Code in live script run much slow
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The new matlab live script functionality is really awesome, thanks matlab team.
But I observe that my code run considerably slower in live script than in the command line. Just out of curiousity, is this an expected result for a newly created function or there is some way to configure the amount of resource allocation for live script? Thanks.
Philip on 5 Mar 2020
Edited: Philip on 14 Oct 2020
This issue has been partially resolved in R2020b, R2020a, R2019b Update 5, and R2019a Update 8. Most Live scripts with loops now run as fast in the Live Editor as in the Editor or at the command line.
For example, with this change, the approximate execution times of the example from Lukas Müller's post above are:
R2018b: 200.2 s
R2020a: 0.160 s
The code was timed on a Windows 10 system with a 3.6 GHz Intel Xeon W-2133 CPU.
However, as mentioned in the replies below, the performance of rendering graphics within the Live Editor is still a known issue. Specifically, figures containing many graphics objects, such as those often created by basic graphics commands (plot, line, etc.) in tight loops, can be impacted.
For example, this code (based on the post by jdg below), takes 12 seconds to run in the R2020b Live Editor, and 4 seconds in the R2020b Command Window. The code was timed on a Windows 10 system with a 3.6 GHz Intel Xeon W-2133 CPU.
for i = 1:2700
plot(rand, rand, 'ob');
This issue is actively being worked on. As a workaround, code that creates figures with many graphics objects can often be rewritten to reduce the number of graphics objects being created. This change can improve the overall performance of the code. For example, vectorizing the graphics code or using a different graphics command such as “scatter” can reduce the run time of the code in the Live Editor to be almost equal to the run time in the Command Window.
Just as an example, when the code above is updated to gather the data first and only plot the data once, the code now takes 0.5 seconds to run in the R2020b Live Editor, and 0.45 seconds in the R2020b Command Window. The code was timed on a Windows 10 system with a 3.6 GHz Intel Xeon W-2133 CPU.
x = zeros(1, 2700);
y = zeros(1, 2700);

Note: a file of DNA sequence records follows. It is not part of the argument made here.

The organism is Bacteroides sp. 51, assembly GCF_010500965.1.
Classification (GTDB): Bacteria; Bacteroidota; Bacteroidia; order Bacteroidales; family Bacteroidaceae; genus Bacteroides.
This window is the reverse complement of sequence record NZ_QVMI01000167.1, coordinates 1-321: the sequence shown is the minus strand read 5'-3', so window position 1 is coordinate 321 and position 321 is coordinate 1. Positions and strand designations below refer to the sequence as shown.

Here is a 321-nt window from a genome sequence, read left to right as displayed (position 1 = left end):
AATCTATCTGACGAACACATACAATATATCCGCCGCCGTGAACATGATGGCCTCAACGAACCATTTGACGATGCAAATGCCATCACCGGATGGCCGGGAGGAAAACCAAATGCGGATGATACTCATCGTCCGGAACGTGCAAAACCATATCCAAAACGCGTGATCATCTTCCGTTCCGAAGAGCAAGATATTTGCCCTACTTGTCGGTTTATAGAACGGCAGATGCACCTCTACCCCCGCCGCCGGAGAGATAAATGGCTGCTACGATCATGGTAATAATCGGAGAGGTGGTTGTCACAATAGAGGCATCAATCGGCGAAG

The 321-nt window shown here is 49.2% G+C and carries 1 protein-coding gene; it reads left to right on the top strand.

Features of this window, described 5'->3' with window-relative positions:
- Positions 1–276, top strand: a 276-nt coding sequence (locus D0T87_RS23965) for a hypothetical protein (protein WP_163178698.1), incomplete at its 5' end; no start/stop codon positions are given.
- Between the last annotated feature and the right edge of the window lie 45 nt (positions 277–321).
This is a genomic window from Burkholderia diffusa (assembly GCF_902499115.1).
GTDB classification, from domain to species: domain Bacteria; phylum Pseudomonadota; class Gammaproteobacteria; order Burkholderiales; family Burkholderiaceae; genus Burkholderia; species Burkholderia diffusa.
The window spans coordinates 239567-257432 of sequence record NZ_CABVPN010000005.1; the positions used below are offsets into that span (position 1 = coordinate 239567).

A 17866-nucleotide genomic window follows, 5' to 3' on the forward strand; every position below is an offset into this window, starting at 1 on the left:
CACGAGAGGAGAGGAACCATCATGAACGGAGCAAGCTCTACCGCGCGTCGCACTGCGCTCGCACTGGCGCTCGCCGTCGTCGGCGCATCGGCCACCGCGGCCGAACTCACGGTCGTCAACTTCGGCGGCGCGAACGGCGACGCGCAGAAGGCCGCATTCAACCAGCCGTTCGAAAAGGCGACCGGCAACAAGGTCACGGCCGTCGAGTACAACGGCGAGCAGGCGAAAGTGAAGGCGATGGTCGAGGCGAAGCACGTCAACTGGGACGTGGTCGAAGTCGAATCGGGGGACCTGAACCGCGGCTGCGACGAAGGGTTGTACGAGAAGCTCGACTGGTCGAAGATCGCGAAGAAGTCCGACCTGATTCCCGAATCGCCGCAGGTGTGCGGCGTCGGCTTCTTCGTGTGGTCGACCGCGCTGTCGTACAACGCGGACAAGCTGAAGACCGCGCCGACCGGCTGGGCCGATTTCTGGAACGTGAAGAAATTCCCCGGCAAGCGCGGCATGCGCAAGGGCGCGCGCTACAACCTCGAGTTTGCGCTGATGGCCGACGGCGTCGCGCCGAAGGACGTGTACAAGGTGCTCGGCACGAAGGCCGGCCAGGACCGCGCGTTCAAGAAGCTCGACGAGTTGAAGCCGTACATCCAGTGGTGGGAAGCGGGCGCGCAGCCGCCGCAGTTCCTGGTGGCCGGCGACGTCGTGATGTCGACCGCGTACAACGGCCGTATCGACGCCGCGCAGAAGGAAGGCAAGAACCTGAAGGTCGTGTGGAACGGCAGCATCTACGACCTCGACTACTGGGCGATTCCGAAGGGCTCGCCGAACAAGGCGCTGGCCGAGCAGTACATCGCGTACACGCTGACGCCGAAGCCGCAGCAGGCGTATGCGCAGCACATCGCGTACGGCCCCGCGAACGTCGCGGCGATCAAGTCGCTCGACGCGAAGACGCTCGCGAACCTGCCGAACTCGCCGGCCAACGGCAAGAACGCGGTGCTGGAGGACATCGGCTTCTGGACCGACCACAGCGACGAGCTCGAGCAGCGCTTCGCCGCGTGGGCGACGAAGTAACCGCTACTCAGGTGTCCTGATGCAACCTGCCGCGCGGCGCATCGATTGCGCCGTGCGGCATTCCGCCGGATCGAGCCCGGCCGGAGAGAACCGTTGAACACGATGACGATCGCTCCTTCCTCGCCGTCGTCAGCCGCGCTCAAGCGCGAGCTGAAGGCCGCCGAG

for i = 1:2700
x(i) = rand;
y(i) = rand;
scatter(x, y, , 'ob');
If you have any other questions, or other use cases that you would like us to better consider, please feel free to reach out to Technical Support to let us know.
More Answers (7)
Gijs van Oort on 31 May 2017
The most annoying I think, is that editing is much slower too. After pressing a key, it takes noticeable time for the character to be shown on the screen. Also walking through the code with the arrow keys and scrolling are really slow. Due to this, I'm now ending up writing my code in a normal .m script and copying it to the .mlx when I'm happy with the results.
Prannay Jain on 15 Nov 2016
Yes, the code runs slower in the live script than in the command line. Currently, there is no way to configure the amount of resource allocation for the live script.
I work for MathWorks and I have forwarded this feedback to the appropriate product team.
Tom Anderson on 9 Jan 2017
Edited: Tom Anderson on 16 Jan 2017
Please improve this! It's almost 50% slower to run .mlx versus .m...
I ran a code section for a live file using "Run Section" that took 72.971023 seconds. The same code .m file using "Run Section" took 52.701320 seconds. Repeated this test multiple times and .mlx is always a loser.
That's not very good. It's almost a 50% slowdown. It's not as though there's any extra interactivity between the code, either. Just waiting for the results both times, with the GUI locked up.
Florian Blanchet on 11 Dec 2019
Can you remove that feature or at least make it clear that is significantly slower and will reduce editor experience ?
How can you provide a feature that is so unusable without make it explicit it is still experimental ?
Frieder Wittmann on 28 May 2018
Has this been addressed in R2018a? Didn't see anything in the release notes.
Juan José Trujillo on 17 Sep 2018
I do not know what is the motivation for you to use the live scripts. I really find this a cool way of documenting and something which approaches a bit what you can do in Jupyter Notebooks.
In fact, I have been using successfully Jupyter Notebooks with the matlab engine in the last two years to run matlab code. I have worked that way since I have some python background and did not know live scripts until recently. Just lately I have got in touch with matlabs live scripts through a colleague and we have noticed latency which I do not experience through Jupyter Notebooks. I guess the mechanics here are really different and the Notebook approach almost resembles running bare scripts with a bit of overhead on the matlab engine.
Maybe you can give Jupyter Notebook a try and get better performance and with slightly better documentation capabilities with markdown.